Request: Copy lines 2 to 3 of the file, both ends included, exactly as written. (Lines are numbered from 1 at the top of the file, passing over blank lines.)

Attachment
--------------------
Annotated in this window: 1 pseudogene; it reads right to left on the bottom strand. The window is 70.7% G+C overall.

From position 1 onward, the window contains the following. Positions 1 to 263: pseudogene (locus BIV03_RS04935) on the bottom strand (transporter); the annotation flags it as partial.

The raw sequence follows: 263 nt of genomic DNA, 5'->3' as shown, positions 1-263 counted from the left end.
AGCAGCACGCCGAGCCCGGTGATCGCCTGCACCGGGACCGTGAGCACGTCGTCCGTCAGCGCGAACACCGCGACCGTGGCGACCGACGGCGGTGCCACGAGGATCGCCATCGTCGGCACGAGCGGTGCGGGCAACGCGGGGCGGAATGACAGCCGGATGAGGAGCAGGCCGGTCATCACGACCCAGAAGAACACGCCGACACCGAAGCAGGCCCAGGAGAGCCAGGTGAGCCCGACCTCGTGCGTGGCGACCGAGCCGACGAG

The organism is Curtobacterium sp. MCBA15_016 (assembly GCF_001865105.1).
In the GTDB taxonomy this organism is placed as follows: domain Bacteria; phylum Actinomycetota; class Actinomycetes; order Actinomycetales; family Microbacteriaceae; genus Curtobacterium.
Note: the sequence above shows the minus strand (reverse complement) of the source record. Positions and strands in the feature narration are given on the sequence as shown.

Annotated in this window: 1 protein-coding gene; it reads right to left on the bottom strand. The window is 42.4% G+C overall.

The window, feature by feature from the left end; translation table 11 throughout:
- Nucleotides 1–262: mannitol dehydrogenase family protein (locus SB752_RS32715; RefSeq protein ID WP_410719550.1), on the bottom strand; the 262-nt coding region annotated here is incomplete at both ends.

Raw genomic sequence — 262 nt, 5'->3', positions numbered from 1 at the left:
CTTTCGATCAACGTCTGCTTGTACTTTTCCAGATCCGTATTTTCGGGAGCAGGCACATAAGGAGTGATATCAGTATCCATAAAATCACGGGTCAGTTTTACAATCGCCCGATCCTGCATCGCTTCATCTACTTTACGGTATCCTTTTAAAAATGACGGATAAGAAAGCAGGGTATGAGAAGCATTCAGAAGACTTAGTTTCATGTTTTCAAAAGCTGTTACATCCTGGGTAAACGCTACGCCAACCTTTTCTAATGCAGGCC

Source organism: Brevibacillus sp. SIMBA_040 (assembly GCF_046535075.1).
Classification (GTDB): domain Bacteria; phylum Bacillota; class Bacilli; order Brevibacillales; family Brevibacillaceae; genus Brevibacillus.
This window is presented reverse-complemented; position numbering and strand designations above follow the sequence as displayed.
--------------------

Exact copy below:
From position 1 onward, the window contains the following. Positions 1 to 263: pseudogene (locus BIV03_RS04935) on the bottom strand (transporter); the annotation flags it as partial.

The raw sequence follows: 263 nt of genomic DNA, 5'->3' as shown, positions 1-263 counted from the left end.